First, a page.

Yes, I appreciate those are words you wouldn’t normally associate with me, but that aside, HOW you present is easily as important as WHAT you present.
Should that be the case?
No, it would be much better if people judged purely on the quality of work than the quality of the razzmatazz … but the fact is, we’re human beings and we like being entertained, especially when we’re being sold to.
That doesn’t mean we should all joke around and act like fools … nor does it mean tap-dancing is an excuse for a badly thought out presentation … it just means appreciating that people buy people and so if your approach is to basically read whatever is on the presentation screen verbatum, you’d better hope you’re explaining the secret to life or you might be beaten by someone who has a better ability to connect to an audience.
So how do you do it?
Well that’s the million dollar question.
One thing I am quite vehemently opposed to is standardised presentation training.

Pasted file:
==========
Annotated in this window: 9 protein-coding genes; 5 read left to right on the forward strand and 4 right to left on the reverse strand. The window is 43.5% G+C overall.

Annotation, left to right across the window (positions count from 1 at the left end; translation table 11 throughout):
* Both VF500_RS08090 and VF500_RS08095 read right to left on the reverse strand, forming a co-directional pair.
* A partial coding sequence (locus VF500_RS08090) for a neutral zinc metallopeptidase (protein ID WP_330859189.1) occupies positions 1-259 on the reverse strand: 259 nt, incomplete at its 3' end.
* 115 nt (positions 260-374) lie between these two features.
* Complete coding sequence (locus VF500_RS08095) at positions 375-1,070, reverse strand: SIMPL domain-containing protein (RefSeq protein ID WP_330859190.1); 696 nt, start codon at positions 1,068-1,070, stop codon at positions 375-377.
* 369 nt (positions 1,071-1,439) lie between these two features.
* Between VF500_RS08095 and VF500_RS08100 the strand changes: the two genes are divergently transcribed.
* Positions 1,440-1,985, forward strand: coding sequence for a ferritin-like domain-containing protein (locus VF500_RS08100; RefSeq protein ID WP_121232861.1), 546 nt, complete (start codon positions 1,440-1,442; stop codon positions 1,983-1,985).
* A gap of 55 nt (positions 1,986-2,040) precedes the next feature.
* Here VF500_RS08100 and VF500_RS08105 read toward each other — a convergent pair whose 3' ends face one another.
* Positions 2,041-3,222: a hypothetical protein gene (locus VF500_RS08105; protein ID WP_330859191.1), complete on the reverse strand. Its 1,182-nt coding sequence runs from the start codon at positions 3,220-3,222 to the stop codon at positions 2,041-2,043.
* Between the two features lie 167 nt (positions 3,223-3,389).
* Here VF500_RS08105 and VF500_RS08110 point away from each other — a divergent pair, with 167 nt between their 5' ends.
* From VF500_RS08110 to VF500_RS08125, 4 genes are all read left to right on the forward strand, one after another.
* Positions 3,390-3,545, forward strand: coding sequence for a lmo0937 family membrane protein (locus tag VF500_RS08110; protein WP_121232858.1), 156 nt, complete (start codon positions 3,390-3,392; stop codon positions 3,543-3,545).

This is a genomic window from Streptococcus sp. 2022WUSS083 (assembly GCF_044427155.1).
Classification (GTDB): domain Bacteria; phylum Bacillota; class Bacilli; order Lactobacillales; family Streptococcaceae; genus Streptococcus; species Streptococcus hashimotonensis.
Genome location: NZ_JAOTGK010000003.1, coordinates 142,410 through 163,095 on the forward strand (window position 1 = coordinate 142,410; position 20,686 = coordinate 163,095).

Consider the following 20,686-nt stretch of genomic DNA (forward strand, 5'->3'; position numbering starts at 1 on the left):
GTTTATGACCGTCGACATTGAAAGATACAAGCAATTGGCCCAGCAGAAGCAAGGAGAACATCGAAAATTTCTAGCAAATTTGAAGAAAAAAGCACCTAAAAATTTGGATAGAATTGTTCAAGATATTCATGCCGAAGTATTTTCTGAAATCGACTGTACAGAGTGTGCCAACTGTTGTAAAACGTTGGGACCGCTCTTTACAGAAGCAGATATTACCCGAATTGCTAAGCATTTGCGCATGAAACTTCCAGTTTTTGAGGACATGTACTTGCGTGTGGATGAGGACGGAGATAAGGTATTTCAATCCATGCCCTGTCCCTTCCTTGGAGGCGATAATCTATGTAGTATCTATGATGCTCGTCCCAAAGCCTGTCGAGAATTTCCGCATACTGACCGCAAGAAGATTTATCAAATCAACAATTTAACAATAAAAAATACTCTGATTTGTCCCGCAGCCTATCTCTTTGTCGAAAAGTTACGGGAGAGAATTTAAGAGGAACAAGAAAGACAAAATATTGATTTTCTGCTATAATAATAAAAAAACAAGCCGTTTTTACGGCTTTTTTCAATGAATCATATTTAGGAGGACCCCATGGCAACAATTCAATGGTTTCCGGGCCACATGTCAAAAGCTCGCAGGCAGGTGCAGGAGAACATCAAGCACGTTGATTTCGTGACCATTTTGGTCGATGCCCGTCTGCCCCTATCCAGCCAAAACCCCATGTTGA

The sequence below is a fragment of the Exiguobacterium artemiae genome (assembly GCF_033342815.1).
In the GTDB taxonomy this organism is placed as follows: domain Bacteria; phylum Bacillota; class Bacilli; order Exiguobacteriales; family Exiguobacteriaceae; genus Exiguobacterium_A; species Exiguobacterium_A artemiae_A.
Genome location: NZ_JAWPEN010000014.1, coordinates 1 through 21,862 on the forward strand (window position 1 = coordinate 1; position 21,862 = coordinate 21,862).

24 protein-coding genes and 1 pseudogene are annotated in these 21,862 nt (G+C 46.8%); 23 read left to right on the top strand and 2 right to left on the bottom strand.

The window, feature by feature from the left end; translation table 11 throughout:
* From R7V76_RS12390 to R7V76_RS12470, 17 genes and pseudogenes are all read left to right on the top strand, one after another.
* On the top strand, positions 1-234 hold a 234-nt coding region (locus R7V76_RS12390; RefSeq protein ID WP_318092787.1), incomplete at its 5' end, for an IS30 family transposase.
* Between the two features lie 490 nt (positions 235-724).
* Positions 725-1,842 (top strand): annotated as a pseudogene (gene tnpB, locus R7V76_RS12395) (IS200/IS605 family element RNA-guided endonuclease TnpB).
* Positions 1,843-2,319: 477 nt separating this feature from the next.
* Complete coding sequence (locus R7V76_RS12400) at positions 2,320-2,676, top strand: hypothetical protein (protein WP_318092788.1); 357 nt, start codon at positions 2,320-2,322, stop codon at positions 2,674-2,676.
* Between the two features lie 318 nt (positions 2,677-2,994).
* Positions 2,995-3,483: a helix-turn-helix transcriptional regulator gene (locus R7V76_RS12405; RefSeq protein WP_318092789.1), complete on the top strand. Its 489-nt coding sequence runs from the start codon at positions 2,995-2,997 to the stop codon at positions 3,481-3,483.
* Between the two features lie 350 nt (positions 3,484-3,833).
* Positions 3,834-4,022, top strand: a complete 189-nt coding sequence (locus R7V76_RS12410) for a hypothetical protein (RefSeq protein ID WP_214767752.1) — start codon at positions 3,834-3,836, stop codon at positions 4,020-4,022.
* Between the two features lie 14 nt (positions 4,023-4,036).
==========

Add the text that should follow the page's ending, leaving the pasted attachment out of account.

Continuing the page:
Sure, it can help with some of the basics [Don’t “ummm” and “ahhhh” when you talk. Don’t walk backwards and forwards while you’re presenting] but basically they try and homogenize the presenting style which undermines the importance of letting your personality shine through.
For me there’s a couple of ‘tricks’.
1. Self Review.
Get someone to watch how you present and preferably video it.
I know … I know … it’s horrible and hard, but it’s the first step to improvement.
2. Watch Others.
It doesn’t matter who they are or even what industry they work in … go and see as many presenters as possible.
Look how they present, write down things that make a big impact on you/the audience – good or bad.
It might the look of their presentation … the way they articulate their points … the tone they use while they talk … doesn’t matter, write them all down and then start grouping them into ‘good point/bad points’.